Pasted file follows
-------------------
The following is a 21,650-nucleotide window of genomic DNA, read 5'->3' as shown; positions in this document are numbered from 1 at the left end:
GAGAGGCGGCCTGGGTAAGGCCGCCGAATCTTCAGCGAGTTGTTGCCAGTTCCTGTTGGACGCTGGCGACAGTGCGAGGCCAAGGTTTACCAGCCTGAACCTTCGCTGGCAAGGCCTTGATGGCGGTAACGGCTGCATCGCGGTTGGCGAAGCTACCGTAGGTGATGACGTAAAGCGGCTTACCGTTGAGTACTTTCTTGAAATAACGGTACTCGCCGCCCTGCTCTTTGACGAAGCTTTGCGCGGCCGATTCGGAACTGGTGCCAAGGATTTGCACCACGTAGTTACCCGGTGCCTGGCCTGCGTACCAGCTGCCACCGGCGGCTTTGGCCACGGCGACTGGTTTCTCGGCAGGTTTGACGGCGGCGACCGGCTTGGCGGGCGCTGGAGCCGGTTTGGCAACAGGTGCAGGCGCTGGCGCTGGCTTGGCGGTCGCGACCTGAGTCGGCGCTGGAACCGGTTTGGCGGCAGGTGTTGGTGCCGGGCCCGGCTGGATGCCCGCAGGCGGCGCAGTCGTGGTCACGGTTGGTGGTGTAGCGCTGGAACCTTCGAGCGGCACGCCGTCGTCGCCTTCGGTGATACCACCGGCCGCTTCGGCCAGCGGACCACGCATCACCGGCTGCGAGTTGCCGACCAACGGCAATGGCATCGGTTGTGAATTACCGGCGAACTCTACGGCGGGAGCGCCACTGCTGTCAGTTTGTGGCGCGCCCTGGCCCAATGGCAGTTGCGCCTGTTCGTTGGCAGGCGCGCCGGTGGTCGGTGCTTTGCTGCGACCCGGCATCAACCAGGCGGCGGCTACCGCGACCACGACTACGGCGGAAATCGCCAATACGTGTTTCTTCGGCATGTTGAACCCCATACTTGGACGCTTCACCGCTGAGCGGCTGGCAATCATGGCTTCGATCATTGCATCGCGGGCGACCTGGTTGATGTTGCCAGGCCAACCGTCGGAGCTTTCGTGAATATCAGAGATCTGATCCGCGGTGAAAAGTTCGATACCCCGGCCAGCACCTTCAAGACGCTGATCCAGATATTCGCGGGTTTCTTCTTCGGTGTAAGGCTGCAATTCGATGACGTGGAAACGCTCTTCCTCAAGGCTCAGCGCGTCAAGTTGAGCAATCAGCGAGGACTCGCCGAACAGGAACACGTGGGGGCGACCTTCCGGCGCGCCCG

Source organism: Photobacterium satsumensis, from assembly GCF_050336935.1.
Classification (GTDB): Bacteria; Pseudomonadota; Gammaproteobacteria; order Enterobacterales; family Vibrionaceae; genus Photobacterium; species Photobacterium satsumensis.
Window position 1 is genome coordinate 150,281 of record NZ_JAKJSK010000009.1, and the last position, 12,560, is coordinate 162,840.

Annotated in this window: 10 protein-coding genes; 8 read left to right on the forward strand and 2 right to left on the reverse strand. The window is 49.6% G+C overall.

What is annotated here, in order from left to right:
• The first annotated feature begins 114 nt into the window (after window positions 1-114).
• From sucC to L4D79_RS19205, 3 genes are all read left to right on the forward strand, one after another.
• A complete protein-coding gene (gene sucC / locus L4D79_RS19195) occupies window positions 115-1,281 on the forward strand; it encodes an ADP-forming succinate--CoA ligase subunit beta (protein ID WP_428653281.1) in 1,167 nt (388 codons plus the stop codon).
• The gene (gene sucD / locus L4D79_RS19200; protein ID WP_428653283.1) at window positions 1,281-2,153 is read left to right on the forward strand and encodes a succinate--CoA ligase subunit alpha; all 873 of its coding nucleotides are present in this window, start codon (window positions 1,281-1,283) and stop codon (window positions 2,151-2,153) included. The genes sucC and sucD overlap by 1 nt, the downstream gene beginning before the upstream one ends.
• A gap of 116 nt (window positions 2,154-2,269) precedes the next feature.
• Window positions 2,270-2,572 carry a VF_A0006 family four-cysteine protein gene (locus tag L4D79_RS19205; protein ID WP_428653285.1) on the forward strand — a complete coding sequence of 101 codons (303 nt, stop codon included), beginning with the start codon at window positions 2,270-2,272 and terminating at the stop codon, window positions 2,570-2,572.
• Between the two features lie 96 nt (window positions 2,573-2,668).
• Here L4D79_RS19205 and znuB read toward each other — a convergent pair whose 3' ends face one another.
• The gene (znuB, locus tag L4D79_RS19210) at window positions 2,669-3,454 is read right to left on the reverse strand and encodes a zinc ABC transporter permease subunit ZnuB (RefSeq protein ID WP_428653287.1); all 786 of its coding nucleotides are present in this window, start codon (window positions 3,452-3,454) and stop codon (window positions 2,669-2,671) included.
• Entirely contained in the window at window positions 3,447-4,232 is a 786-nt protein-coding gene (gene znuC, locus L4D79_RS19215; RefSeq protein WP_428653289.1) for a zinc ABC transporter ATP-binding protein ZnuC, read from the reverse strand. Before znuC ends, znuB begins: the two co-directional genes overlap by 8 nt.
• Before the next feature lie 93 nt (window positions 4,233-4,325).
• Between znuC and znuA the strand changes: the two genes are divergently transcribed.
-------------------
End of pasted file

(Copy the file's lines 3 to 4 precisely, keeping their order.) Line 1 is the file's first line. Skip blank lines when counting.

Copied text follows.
Source organism: Photobacterium satsumensis, from assembly GCF_050336935.1.
Classification (GTDB): Bacteria; Pseudomonadota; Gammaproteobacteria; order Enterobacterales; family Vibrionaceae; genus Photobacterium; species Photobacterium satsumensis.